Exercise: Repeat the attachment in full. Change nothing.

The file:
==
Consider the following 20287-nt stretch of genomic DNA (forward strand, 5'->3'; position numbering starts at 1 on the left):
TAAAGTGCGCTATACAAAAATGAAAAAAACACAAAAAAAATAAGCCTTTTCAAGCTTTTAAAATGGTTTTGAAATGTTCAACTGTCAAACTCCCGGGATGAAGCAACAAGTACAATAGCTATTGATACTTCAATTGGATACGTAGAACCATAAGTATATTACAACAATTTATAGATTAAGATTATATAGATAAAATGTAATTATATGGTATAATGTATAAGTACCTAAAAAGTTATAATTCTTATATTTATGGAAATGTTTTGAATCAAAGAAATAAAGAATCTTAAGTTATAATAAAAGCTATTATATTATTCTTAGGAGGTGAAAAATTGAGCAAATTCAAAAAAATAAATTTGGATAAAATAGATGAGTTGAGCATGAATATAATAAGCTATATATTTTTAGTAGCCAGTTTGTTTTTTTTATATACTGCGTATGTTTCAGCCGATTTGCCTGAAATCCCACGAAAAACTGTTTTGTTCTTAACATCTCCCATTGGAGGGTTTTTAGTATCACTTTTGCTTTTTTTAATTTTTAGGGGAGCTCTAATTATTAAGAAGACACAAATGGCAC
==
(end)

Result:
Consider the following 20287-nt stretch of genomic DNA (forward strand, 5'->3'; position numbering starts at 1 on the left):
TAAAGTGCGCTATACAAAAATGAAAAAAACACAAAAAAAATAAGCCTTTTCAAGCTTTTAAAATGGTTTTGAAATGTTCAACTGTCAAACTCCCGGGATGAAGCAACAAGTACAATAGCTATTGATACTTCAATTGGATACGTAGAACCATAAGTATATTACAACAATTTATAGATTAAGATTATATAGATAAAATGTAATTATATGGTATAATGTATAAGTACCTAAAAAGTTATAATTCTTATATTTATGGAAATGTTTTGAATCAAAGAAATAAAGAATCTTAAGTTATAATAAAAGCTATTATATTATTCTTAGGAGGTGAAAAATTGAGCAAATTCAAAAAAATAAATTTGGATAAAATAGATGAGTTGAGCATGAATATAATAAGCTATATATTTTTAGTAGCCAGTTTGTTTTTTTTATATACTGCGTATGTTTCAGCCGATTTGCCTGAAATCCCACGAAAAACTGTTTTGTTCTTAACATCTCCCATTGGAGGGTTTTTAGTATCACTTTTGCTTTTTTTAATTTTTAGGGGAGCTCTAATTATTAAGAAGACACAAATGGCAC